I have noticed that the PC version of Photoshop CS5 appears to exhibit a loss in quality whenever an image is opened or when image data copied to the clipboard is pasted onto a canvas. However, it's not really lossy because saving the image as PNG and opening it in another photo editor such as Paint reveals that the quality, in fact, did not change.

See the first image below for a demonstration of this false appearance of quality loss where I created a brand new Photoshop document and repeatedly hit ALT+PrintScreen to copy the window to clipboard and then CTRL+V to paste it into the canvas. Doing this several times reveals the undeniable fact that Photoshop is doing something to the image as soon as it enters the document.

The second image is a result of doing the same thing in Paint. As you can see, each copy of the window is as pixel-crisp as the original.

I know this quality loss is not inherent in Photoshop itself because I can draw wavy lines with the 1x1 pencil tool and I can see every aliased pixel.

Does anyone know what is causing this? Is there a setting that I can change somewhere so that images appear exactly as they really are?

enter image description here

enter image description here

| improve this question | | | | |
  • I can't really tell with your post, but sometimes pasting into PS can import the copy as a "Smart Object", usually showing an X like cross over this image before you actually place the image, this sometimes resizes the image. Could this be what you are seeing? Also check "Menu > Edit > Keyboard Shortcuts... > [Edit Tab]" and make sure your "CTRL+C" is "Copy" rather than something like "Copy Merged" and your "CTRL+V" is "Paste Special > Paste In Place" rather than "Paste" (I know, right?!?) and this might give you the expected results. – BillyNair May 31 '15 at 0:31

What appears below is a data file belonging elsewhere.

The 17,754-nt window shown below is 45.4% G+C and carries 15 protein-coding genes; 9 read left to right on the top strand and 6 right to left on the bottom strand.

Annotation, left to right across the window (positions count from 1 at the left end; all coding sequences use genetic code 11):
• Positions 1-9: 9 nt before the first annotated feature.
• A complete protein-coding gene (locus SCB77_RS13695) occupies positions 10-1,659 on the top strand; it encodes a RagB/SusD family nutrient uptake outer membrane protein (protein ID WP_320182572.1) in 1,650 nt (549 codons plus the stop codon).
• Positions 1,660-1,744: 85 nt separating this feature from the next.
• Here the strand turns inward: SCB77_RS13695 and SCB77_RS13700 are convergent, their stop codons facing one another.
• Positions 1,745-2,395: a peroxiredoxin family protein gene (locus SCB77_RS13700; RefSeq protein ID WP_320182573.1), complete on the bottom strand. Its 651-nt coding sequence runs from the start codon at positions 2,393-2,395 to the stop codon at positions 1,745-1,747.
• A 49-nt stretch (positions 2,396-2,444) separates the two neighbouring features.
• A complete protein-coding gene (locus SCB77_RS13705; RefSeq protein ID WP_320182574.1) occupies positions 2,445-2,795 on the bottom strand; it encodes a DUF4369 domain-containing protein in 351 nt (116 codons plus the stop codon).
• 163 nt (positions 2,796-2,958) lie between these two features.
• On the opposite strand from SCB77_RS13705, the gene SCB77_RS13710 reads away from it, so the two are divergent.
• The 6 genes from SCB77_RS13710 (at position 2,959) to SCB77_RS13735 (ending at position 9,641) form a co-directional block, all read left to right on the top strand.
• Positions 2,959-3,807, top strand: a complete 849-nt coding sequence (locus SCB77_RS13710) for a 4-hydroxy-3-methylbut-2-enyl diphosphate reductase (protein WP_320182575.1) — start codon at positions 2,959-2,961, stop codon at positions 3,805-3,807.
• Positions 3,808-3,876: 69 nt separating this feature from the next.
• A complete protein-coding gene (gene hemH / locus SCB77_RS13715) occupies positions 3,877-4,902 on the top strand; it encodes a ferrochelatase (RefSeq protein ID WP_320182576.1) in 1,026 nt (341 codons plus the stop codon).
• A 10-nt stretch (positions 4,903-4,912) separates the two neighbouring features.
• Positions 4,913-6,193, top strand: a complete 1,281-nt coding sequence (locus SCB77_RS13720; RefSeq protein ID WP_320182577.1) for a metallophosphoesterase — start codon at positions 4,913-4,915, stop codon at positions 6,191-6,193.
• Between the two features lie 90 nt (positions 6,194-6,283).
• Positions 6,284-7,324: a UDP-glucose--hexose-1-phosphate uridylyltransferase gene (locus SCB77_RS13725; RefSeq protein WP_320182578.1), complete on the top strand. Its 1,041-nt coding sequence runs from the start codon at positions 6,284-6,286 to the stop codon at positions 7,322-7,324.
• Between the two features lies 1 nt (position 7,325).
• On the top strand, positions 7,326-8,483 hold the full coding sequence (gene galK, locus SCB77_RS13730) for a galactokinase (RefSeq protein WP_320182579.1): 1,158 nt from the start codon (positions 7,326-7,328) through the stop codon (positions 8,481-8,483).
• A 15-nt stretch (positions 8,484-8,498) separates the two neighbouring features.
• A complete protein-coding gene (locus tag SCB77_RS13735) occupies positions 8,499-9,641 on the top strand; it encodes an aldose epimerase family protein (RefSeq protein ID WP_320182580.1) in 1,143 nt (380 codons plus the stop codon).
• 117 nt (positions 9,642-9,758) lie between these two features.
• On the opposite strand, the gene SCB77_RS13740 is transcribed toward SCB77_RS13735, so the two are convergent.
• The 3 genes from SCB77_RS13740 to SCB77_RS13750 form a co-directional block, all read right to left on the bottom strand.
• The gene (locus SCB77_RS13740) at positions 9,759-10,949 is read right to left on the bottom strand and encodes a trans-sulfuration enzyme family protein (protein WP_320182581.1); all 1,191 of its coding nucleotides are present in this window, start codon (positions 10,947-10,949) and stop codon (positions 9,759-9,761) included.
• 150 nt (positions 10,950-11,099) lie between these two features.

• @BillyNair Nope, I am actually pasting the image, not a smart object. I also just tried Edit > Paste and it's doing the same thing. Have you tried reproducing this in your version of Photoshop? – oscilatingcretin May 31 '15 at 0:39
  • yes, I have never seen this before unless it was a smart object. (I have used PS since the mid 80s, Fat Mac days, and both Mac and PC) I have seen the Adobe software controlling your display do some really weird things (show red/blue as maroon/purple) in PS while the rest of the computer looks normal, and if that is your problem you might need to re-calibrate – BillyNair May 31 '15 at 0:47
  • @BillyNair If calibration were the issue, I think that both the saved PNG file and 1x1 lines drawn with the pencil tool would appear just as lossy, but they don't. I also have two monitors and the same thing occurs on both. Thanks for your input anyway. Perhaps someone else has experienced the same issue. – oscilatingcretin May 31 '15 at 1:06
  • The Adobe calibration thing doesn't change the monitor only how the image inside of a PS/Adobe window is displayed, even PS icons on the desktop, but nothing else non-adobe related, so it would look the same in both monitors, even swapping in your friend's monitor. Like I said, it does weird things that I thought were totally unrelated to my problem before. I am definitely not saying this is your problem, just something to be aware of. But yes, hopefully someone else has seen this and knows what to do to fix it – BillyNair May 31 '15 at 1:36

Your Answer

By clicking “Post Your Answer”, you agree to our terms of service, privacy policy and cookie policy

Browse other questions tagged or ask your own question.